The Psychiatric Impacts of Violent Video Games

Video games first entered the media landscape in the 1960s. Now, over 50 years later, kids between the ages of 8 and 18 spend an average of eight hours a week playing them.1 During that same 50-year period, there have been countless examples of violence perpetrated by young people. But have violent video games contributed directly to youth violence?

It’s a question that’s plagued many parents, teachers and professionals who look at the motivation behind violent crimes. If you’re interested in learning about the factors that lead to crimes, a Master of Science in Criminology from Regis University will allow you to tailor your coursework to focus on human behavior, exploring subjects such as whether video games cause violence or not.

The Link Between Video Games and Violence

Video games aren’t inherently bad. Indeed, some positives have been linked to gaming: Playing video games can help people unwind and, depending on the subject of the game, make it more fun to learn skills like computer programming.2 Still, although there’s an argument to be made that video games don’t cause violence, the best-selling games are more violent than educational.3

Some researchers believe violent video games teach children that they live in a no-consequences world and therefore they don’t need to exhibit self-control.4 Violent games have also been shown to increase a child’s aggressive thoughts and anger, lower morality and desensitize them to the point that they think violent behavior is no big deal.5

The question, “Do violent video games cause violence?” can be difficult to answer since it’s tough to measure how much influence on-screen violence has on kids relative to what happens at school or on the playground. That said, some experts estimate that violence in the media could be responsible for 10 percent of violence in the real world.6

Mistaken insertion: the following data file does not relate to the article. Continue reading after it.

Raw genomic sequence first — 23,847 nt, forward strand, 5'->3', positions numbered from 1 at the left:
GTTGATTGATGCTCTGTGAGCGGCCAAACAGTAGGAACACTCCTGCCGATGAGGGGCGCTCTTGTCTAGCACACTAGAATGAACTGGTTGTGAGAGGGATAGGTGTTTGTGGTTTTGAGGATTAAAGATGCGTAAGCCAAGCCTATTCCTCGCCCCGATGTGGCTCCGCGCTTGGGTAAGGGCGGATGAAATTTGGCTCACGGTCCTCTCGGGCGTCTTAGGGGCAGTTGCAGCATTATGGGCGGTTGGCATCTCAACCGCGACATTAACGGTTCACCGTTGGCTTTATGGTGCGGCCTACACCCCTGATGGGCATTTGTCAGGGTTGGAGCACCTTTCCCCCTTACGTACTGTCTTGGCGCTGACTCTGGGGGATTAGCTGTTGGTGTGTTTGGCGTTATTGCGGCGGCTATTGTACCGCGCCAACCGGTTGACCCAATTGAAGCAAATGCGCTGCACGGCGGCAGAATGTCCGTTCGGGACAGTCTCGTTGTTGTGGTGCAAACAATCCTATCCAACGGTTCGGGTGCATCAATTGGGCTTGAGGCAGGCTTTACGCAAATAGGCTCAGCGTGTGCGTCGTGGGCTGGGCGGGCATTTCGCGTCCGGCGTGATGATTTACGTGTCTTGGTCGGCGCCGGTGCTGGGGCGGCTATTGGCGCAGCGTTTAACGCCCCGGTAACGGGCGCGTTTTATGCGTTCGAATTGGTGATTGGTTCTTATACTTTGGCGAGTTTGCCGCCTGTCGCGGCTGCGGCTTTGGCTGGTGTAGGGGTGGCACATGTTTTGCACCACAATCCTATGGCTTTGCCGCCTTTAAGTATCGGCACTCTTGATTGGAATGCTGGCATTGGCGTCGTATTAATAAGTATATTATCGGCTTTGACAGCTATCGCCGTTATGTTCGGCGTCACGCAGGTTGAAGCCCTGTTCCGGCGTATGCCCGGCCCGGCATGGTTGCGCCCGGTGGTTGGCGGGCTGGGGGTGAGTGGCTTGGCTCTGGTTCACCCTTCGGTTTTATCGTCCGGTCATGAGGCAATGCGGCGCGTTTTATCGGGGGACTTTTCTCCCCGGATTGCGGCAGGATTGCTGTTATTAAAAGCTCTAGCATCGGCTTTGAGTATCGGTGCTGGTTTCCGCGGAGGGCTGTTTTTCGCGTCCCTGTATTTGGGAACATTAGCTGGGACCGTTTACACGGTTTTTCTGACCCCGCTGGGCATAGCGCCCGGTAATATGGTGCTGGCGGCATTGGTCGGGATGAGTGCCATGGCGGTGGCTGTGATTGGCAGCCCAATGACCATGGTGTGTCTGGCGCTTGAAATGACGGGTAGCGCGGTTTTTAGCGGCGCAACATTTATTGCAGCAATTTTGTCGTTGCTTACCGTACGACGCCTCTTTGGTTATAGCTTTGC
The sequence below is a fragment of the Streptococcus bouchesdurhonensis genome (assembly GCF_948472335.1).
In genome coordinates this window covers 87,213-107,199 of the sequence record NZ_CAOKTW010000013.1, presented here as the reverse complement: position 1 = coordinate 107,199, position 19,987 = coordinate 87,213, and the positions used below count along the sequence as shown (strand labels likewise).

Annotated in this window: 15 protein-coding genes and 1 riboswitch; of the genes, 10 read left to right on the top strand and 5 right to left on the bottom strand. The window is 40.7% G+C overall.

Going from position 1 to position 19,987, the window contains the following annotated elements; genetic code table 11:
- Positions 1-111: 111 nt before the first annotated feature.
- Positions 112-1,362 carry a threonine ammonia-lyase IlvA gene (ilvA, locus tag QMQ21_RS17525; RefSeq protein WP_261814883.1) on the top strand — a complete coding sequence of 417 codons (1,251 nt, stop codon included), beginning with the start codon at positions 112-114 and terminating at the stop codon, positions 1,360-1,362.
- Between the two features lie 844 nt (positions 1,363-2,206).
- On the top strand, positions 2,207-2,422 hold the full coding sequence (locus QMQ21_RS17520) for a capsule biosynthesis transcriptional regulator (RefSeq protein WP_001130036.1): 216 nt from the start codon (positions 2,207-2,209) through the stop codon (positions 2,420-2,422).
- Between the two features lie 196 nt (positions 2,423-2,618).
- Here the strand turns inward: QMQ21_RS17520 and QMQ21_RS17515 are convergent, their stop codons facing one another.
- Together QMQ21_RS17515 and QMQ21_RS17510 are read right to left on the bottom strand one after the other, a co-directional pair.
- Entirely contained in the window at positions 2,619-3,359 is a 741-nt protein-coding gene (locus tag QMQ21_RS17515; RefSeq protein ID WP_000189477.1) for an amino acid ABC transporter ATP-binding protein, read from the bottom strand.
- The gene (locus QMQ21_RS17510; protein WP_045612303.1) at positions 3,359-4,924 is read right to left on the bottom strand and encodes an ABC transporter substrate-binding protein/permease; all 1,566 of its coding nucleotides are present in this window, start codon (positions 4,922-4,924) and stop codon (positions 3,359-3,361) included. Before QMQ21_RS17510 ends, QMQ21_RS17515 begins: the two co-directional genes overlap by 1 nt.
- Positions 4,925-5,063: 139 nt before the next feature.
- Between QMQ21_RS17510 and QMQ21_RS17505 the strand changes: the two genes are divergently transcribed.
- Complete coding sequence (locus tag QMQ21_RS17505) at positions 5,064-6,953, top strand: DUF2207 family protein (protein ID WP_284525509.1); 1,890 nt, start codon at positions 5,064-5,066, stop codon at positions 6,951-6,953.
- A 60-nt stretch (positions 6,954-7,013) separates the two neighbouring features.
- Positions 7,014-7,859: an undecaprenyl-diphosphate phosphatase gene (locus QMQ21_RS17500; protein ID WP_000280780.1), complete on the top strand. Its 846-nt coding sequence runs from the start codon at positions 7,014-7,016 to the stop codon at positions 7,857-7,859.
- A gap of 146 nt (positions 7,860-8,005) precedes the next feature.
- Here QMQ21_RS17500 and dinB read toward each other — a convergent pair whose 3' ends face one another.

Immediate Behavioral Changes

A 2014 study published in JAMA Pediatrics that surveyed more than 3,000 children over a three-year period found that aggressive thoughts and behaviors increased the more kids played violent video games.7 These effects can be seen among children immediately, and once young people’s views toward violence are established it can be very difficult to change them later in life.8

Mental Health Outcomes

The effects can influence the way kids perform in school, too. Children who play violent video games are at an increased risk of developing attention deficit disorders.9 New research also suggests that playing video games can lead to anxiety, depression and bipolar disorder.10 While it can be difficult to determine which is the cause and which is the effect where gaming and mood disorders are concerned, since some children turn to video games to cope with depression or anxiety, there’s no denying that spending hours behind a controller can worsen the problems.11 Not every child who’s plagued by anxiety or depression will act out violently, of course, but these mental health issues could potentially lead to violence in the future. A recent Oxford University study found that people exhibiting depressive symptoms are three times more likely to commit a violent crime than their peers.12

How to Stop Youth Violence

There are many reasons a young person might resort to violence: an unstable family life, feeling rejected by friends or getting involved with gangs or delinquent classmates, to name a few.13 Playing violent video games is also on that list, though it’s not an absolute indicator that a child will commit a crime. Still, experts recommend that parents keep an eye on and limit their child’s media usage.14

Criminologists study issues like this one. Students who receive an on-campus or online Master of Science in Criminology degree from Regis University develop an understanding of the psychology behind criminal behavior, which could prevent future crime. Learn more about how a degree in criminology can help you advance your career by downloading a free program brochure.

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